But it’s not just idealised humans that Defining Beauty is concerned with, but a whole panoply of gods and goddesses, whom the Greeks also represented in perfected human form. All around are deities and half-deities from the Greek pantheon, as well as heroic mythological figures, such as Hercules enacting his 12 labours, found particularly in the decoration of drinking vessels and bowls. Although Aphrodite is the only female deity to be seen naked, it was usual to depict males – mortals, gods and demi-gods – unclothed, whether in repose or in battle. Unlike other ancient cultures, such as the Assyrian or Persian, nakedness among the Greeks is not associated with weakness or humiliation, but resolutely with moral virtue.
Defining Beauty is, as its title demands, a gorgeous as well as brilliantly illuminating exhibition, but it’s one with a clear message, made even more forcefully in the catalogue’s introduction, written by the museum’s director Neil MacGregor. In light of the ongoing controversy (given fresh impetus and urgency by Amal Clooney) as to where the Elgin Marbles (or, as we have been tutored to call them, the Parthenon Marbles) truly belong, this is an exhibition wanting to let us know, in no uncertain terms, that the British Museum is the best custodian of these ancient treasures. It is, of course, telling that of its many loans, not one is from a Greek museum. There is no hope of cultural rapprochement just yet, especially since, of course, we find a selection of the BM’s freestanding Parthenon sculptures, frieze fragments and metopes (see picture), taking insouciant pride of place in the display, the splendid over-life-size river god Ilissos among them.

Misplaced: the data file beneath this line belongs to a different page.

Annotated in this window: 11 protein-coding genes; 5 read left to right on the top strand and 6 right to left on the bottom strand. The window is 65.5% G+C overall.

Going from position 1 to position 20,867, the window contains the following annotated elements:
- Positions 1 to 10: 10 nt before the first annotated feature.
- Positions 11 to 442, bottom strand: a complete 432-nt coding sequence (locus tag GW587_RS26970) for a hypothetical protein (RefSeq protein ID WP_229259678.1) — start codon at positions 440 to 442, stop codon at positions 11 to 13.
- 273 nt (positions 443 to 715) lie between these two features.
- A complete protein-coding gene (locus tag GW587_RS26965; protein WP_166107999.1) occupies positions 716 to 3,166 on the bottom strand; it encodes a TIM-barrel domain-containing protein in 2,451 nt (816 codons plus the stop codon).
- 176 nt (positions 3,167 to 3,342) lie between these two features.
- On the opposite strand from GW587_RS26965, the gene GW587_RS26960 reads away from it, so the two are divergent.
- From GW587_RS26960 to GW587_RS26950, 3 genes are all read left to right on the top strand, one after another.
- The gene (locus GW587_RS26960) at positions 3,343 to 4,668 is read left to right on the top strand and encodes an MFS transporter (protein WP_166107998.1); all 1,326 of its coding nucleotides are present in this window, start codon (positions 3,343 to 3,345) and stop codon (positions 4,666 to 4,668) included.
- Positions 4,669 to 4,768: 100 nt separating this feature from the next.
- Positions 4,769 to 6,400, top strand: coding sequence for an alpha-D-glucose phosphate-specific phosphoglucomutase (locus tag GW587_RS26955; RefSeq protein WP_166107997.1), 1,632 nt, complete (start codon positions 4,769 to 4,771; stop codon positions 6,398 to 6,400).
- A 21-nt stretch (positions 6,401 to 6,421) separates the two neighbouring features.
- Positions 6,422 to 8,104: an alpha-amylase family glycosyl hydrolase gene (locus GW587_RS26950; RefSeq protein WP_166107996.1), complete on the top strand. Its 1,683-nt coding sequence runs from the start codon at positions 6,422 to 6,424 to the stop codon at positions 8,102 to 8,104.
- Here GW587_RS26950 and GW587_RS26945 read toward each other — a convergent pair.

Pheidias, the other great sculptor of the 5th-century Athenian golden age, is the brains behind the art works of the Parthenon temple, an artist, we’re told, who had a more “intuitive” approach to the human figure. Certainly, the figures carved under his supervision seem to be more naturalistic and perhaps less schematic as exercises in balance and tension than Myron’s. But of course, and uniquely, these are originals – blasted, broken, weathered, with missing heads and limbs, but original all the same. And how much ruddier, ruder and alive they appear than the smooth Roman copies that replaced them.
“Man is the measure of all things,” wrote the 5th-century BC pre-Socratic philosopher Protagoras. This humanist philosophy of the Classical Greeks certainly contributed to this great and unprecedented flourishing of naturalistic art. Just compare what came later with the thumb-sized bronze figure of Ajax (pictured), displayed in the gallery to which the title Giving Form to Thought has been given. It was made three centuries before the Parthenon sculptures, roughly around the same time as Homer was writing his epic poetry. This penile figure – wearing a crude helmet, its rudimentary body stick-like, suggesting, to me at any rate, a slightly curved penis – is depicted at the moment of extreme crisis. He is about to plunge a dagger into his abdomen. And, what do you know, we see that his actual, rather generously proportioned, penis is erect.
You’ll not find much speculation here as to just why this roughly modelled figure has an erection, though it’s suggested that it might be to better express the trauma of the event. Who knows? Perhaps it’s because Ajax’s manliness is heightened by such an act of self-sacrifice. Or perhaps the anonymous artist was simply being roguishly playful. It has been known, for if anything lets us know how fully, rudely human the ancients were, this exhibition is it.